Book info

Violet & Claire (2000)

Violet & Claire (2000)
Rating
3.78 of 5 Votes: 4
ISBN
0064472531 (ISBN13: 9780064472531)
languge
English
genre
publisher
harper teen
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Violet & Claire (2000)
Violet & Claire (2000)

About book: This is the book that started it all for me. A friend recommended I read it, and Francesca Lia Block made an immediate move to the top slot in my favorite authors list, where she's stayed ever since.Violet sees life as a movie. There's always a scene, a mood, something unfolding. Though her own life, sadly, is lacking in some of the necessities for a great script. Conflict. Her parents, who seem to be from a completely different bloodline than she, give her none. And what little she does have isn't juicy enough. Love interest. Sorely lacking. Anyone who can understand what she wants and where she's coming from.Enter Claire. Innocence emboddied, wearing a Tinker Bell shirt with faerie wings, surrounded by taunting peers. Violet decides she's perfect. Claire, never having fit in, is happy to have a friend. And one who defended her.Their early adventures are innocent enough. A visit to a transvestite bar. A trip to an underground concert, where Violet finds her love interest in the form of the godly Flint Cassidy. But her unwilling slip into humanity leaves her wounded, when she realizes she fell for an act like any other girl. Determined, she makes the most of it, and takes her script to his agent, who gives her a receptionist job in exchange for helping her with it.Claire is first excited, soon after worried. Violet comes to school less and less, eventually isn't there at all. The poetry class they signed up for together also becomes Claire's alone. As she gets deeper into her relationship with the teacher, Violet isn't there to listen, or warn her. Claire too finds herself injured and lost.But even the darkness can't keep them apart. After all the misunderstandings and apologies gone awry, their friendship prevails. Life in the desert, away from the cruelties of the big city, awaits.Violet's portion of the story should appeal to any movie buff. Claire's to anyone who's ever felt alien, finding solace mostly in paper and pen. A very quick read, which might or might not keep you up at night to get to see how it turns out, and one of my all time favorites, I highly recommend Violet and Claire to any and all.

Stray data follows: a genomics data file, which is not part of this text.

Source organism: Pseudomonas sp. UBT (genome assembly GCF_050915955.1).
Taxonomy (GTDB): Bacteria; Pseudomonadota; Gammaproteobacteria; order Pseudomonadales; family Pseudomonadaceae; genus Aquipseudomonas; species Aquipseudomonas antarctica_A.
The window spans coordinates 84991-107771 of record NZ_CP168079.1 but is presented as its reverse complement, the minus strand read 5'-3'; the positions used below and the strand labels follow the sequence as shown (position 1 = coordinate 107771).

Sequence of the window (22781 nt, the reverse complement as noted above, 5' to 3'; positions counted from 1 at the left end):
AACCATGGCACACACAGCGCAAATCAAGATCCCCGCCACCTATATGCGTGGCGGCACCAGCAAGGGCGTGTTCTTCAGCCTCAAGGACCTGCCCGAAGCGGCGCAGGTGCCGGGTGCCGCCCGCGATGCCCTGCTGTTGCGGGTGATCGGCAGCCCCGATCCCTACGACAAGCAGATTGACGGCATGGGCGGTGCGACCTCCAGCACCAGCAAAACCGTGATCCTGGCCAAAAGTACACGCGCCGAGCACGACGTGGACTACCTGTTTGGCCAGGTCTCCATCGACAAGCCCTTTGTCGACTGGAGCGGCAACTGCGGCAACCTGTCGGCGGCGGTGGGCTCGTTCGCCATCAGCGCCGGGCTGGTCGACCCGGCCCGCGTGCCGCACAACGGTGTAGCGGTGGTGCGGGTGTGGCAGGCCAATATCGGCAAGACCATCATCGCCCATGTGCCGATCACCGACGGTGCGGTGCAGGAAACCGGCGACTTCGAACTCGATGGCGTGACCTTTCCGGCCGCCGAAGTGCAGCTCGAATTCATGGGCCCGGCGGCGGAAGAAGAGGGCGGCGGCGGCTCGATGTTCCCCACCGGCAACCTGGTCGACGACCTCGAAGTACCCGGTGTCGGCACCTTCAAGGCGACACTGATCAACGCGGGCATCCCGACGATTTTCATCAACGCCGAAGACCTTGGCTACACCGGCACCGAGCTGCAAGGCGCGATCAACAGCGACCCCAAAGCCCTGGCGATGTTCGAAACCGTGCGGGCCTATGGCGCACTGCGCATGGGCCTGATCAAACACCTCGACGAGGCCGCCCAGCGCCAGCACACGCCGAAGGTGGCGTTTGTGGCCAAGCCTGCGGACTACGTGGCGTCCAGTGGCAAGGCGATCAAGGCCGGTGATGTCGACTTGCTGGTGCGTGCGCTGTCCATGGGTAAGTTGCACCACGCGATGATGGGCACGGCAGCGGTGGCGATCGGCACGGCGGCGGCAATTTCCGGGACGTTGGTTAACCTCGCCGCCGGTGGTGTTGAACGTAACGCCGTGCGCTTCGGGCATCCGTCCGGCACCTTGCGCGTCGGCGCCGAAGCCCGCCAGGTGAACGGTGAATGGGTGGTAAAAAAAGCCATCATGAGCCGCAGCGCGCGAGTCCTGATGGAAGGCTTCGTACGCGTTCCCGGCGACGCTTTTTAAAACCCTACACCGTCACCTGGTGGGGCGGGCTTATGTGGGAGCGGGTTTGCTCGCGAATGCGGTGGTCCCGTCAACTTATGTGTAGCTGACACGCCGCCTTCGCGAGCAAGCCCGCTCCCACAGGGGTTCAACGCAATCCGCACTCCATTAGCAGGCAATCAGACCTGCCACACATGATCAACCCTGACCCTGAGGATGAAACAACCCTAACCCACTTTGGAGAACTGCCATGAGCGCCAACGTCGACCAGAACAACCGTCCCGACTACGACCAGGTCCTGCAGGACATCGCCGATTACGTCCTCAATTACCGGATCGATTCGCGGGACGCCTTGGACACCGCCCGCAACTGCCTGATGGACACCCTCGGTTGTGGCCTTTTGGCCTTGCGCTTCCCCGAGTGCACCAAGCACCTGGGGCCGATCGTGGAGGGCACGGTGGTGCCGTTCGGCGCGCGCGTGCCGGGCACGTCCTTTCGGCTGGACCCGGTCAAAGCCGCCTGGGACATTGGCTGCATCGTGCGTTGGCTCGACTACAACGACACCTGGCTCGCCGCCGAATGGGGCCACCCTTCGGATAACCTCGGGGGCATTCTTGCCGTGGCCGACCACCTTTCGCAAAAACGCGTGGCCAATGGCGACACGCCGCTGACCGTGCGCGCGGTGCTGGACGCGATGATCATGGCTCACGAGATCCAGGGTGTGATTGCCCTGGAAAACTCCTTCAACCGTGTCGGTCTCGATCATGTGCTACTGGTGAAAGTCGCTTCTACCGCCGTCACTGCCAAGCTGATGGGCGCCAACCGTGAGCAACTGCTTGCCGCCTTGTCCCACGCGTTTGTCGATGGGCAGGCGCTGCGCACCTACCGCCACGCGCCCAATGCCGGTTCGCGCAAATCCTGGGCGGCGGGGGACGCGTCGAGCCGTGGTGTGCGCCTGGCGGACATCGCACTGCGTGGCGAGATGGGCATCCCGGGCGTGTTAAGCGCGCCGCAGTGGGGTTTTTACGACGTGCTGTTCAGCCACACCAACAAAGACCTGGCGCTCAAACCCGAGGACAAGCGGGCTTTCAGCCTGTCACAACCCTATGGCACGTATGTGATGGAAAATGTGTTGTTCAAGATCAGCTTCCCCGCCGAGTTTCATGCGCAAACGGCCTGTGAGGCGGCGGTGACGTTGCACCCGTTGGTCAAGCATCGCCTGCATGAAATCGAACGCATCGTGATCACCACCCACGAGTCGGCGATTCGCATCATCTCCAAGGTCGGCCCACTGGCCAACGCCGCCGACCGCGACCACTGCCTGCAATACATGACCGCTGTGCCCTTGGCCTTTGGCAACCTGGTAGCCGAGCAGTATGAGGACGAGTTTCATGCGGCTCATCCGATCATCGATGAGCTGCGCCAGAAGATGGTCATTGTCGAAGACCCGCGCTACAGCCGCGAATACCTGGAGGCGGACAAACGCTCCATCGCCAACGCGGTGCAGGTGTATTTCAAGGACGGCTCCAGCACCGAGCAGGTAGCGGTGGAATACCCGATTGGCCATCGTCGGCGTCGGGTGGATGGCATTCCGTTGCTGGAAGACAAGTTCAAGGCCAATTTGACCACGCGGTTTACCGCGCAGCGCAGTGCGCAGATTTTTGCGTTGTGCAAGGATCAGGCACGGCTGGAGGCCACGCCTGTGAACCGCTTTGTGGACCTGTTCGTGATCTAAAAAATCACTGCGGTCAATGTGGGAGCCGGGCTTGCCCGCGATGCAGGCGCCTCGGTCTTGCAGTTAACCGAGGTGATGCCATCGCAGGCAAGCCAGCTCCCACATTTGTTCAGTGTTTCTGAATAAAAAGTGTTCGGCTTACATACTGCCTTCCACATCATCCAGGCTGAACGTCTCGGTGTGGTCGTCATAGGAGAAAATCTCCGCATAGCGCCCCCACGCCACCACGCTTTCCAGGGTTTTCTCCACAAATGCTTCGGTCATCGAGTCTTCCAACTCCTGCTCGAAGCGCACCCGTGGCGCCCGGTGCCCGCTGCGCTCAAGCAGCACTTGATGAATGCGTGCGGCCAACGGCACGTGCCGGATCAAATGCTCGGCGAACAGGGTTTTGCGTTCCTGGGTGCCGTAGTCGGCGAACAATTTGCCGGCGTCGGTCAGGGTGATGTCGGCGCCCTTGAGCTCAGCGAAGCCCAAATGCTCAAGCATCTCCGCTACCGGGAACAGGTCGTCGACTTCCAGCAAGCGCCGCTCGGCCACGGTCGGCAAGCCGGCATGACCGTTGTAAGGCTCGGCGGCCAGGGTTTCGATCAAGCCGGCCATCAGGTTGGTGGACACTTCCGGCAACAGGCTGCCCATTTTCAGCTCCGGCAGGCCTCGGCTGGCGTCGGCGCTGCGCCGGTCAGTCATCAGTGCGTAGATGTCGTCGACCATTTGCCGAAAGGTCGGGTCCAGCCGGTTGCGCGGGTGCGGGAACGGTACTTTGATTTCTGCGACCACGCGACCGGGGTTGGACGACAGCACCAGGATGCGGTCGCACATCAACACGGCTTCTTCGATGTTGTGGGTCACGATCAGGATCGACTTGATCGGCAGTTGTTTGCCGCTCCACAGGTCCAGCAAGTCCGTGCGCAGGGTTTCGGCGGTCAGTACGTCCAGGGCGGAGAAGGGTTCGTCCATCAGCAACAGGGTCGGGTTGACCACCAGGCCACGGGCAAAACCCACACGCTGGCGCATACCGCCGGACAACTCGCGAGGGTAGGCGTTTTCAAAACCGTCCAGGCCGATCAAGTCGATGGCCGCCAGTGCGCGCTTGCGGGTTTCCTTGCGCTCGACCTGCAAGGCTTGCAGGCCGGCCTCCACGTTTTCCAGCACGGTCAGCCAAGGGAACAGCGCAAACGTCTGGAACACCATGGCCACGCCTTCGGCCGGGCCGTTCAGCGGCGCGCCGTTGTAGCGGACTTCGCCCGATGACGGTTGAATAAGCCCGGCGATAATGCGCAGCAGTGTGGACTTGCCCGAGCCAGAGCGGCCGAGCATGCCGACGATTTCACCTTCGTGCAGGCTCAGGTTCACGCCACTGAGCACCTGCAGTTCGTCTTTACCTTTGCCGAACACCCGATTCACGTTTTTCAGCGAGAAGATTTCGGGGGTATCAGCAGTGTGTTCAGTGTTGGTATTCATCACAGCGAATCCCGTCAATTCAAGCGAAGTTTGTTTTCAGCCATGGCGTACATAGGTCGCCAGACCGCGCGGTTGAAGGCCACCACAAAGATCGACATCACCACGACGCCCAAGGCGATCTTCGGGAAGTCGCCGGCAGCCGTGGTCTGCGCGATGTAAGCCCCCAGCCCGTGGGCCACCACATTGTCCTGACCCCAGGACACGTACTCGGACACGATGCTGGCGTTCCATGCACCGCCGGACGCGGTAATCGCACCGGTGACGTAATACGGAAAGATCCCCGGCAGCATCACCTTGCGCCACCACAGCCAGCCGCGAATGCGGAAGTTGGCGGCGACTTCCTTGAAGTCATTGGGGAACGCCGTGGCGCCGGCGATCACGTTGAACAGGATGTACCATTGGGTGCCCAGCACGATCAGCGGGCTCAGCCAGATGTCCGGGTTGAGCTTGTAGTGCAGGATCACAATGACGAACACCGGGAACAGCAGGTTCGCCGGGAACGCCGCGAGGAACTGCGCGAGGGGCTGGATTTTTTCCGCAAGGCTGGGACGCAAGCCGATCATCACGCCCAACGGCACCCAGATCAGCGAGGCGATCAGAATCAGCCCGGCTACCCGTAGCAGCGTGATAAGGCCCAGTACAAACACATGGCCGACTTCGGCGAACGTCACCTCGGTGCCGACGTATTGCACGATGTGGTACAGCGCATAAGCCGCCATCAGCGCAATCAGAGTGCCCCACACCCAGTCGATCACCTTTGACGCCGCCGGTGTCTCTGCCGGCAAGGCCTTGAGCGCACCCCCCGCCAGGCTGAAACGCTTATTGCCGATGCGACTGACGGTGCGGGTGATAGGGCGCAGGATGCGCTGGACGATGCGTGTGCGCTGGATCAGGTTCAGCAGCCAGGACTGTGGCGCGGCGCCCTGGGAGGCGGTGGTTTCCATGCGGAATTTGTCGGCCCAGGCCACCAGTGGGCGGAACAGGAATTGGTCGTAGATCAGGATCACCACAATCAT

The last time I read this I was probably 15. My best friend and I read it together, and we decided that she was a Violet-Claire and I a Claire-Violet, because I was a Violet that wanted badly to be a Claire and she the opposite. This book, our talks of it, my feelings for it...have stayed with me for a long time. I'm 24 now and I think often of the time when I was Violet-Claire and we made the ordinary pain and ugliness of our homelives into something beautiful, magical and useful. We romanticized it all, and got through it all, very much in debt to books like this. When I first started reading this book again a few days ago, I did not think it could possibly resonate in a similar manner. Immediately, I picked up on grammatical errors and editing issues I had never noticed as a teen. I was disappointed at 5 pages or so in...but then I kept reading. And somewhere along the line, the magic crept back into me. This book is a spell, a charm, against evil for me. It may not be for everyone, but it reminds me of happiness and of my own strength and of the purest and most perfect sense of camaraderie that I have ever known. It is so gorgeous. Favorite quotes (of many, many more):“I wish I wasn’t a girl who needed so much but a little free creature that slept in deserts and ran on clouds and lived on lilies.” - Claire “This was not a faerie tale. This was not the movies. This was life. It hurt more. It was excruciating. It was excruciatingly beautiful.”